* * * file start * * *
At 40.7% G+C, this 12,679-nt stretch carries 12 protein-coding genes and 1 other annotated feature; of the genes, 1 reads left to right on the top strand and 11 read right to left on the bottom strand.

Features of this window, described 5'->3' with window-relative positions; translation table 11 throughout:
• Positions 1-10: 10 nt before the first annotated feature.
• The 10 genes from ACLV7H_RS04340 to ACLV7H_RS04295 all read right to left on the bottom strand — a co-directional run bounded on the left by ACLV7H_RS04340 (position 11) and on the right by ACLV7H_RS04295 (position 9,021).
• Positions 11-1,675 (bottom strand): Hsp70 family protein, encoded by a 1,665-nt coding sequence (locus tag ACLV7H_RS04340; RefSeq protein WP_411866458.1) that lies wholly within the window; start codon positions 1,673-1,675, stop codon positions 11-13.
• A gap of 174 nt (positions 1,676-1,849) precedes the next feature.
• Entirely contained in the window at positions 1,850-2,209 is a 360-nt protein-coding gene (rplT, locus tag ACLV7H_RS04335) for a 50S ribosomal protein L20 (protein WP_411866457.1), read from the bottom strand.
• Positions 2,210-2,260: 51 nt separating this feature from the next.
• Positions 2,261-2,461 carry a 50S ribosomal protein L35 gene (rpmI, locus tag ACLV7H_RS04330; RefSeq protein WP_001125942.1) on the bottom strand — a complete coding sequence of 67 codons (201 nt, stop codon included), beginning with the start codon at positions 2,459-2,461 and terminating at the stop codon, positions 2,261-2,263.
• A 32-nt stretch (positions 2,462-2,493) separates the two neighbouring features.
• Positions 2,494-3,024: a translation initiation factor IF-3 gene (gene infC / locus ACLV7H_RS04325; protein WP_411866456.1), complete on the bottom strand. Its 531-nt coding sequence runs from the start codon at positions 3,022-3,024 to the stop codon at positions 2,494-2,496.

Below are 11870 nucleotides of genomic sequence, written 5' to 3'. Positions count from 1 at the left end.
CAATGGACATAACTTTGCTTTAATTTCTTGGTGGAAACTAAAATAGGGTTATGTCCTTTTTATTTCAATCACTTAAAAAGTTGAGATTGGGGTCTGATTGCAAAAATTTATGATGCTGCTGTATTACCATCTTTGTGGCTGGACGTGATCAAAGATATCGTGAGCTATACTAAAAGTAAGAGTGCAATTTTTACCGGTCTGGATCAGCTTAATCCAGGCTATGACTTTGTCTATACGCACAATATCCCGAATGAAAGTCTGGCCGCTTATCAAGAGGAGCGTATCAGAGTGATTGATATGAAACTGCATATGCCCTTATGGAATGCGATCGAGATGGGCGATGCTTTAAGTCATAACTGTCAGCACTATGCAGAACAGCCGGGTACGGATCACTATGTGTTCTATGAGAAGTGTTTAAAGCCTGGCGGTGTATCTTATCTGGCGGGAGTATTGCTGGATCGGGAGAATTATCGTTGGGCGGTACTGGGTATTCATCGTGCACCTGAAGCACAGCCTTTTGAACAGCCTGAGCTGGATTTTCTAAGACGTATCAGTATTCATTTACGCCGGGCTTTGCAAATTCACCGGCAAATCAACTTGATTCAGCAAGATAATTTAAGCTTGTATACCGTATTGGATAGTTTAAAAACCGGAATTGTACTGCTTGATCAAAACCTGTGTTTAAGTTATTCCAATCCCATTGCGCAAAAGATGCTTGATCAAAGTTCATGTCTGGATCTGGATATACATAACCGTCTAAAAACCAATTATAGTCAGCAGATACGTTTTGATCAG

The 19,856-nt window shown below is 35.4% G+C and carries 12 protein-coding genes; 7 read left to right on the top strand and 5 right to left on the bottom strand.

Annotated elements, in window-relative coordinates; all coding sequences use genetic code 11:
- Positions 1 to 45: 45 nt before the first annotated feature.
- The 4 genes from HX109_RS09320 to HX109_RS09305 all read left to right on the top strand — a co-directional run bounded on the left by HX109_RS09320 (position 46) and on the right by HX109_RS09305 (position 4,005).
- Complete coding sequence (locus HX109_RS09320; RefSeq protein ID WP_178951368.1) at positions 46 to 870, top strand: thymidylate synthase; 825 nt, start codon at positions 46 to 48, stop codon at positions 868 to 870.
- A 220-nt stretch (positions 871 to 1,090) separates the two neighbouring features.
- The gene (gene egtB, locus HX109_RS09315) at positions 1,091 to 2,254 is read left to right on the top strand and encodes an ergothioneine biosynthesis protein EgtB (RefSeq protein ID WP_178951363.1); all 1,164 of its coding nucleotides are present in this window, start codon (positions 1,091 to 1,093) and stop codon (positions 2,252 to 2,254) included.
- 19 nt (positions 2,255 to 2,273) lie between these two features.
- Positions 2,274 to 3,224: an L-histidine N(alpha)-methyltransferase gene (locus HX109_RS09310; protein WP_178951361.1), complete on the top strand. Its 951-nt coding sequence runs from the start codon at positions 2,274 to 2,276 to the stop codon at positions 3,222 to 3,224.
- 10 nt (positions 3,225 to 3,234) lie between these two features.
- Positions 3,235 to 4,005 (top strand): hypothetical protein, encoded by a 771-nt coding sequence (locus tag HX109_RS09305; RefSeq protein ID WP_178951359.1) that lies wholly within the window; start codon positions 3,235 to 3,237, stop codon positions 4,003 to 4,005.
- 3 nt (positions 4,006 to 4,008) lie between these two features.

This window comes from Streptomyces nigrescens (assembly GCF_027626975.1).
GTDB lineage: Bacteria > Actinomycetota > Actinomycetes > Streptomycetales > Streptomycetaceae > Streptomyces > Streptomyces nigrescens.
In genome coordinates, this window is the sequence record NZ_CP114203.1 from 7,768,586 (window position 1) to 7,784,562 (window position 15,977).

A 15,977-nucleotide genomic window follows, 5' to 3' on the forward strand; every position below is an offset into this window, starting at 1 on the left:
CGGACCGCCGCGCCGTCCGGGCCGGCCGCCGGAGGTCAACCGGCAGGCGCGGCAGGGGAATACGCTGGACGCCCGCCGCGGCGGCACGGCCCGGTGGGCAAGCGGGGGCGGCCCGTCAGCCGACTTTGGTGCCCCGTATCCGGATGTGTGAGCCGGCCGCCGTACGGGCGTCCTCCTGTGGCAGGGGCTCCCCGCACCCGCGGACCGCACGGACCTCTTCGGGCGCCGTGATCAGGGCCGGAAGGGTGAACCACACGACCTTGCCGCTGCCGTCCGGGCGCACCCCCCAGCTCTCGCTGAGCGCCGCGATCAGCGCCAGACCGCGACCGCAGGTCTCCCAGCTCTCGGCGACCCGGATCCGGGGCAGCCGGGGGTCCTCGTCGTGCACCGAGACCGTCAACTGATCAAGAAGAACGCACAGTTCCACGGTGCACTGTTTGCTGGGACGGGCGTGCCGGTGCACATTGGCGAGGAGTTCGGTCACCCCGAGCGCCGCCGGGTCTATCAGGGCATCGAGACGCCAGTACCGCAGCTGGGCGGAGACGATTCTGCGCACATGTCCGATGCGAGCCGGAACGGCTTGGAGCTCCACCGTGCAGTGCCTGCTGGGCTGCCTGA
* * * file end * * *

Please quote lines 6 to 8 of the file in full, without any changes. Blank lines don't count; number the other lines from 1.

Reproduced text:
• A gap of 174 nt (positions 1,676-1,849) precedes the next feature.
• Entirely contained in the window at positions 1,850-2,209 is a 360-nt protein-coding gene (rplT, locus tag ACLV7H_RS04335) for a 50S ribosomal protein L20 (protein WP_411866457.1), read from the bottom strand.
• Positions 2,210-2,260: 51 nt separating this feature from the next.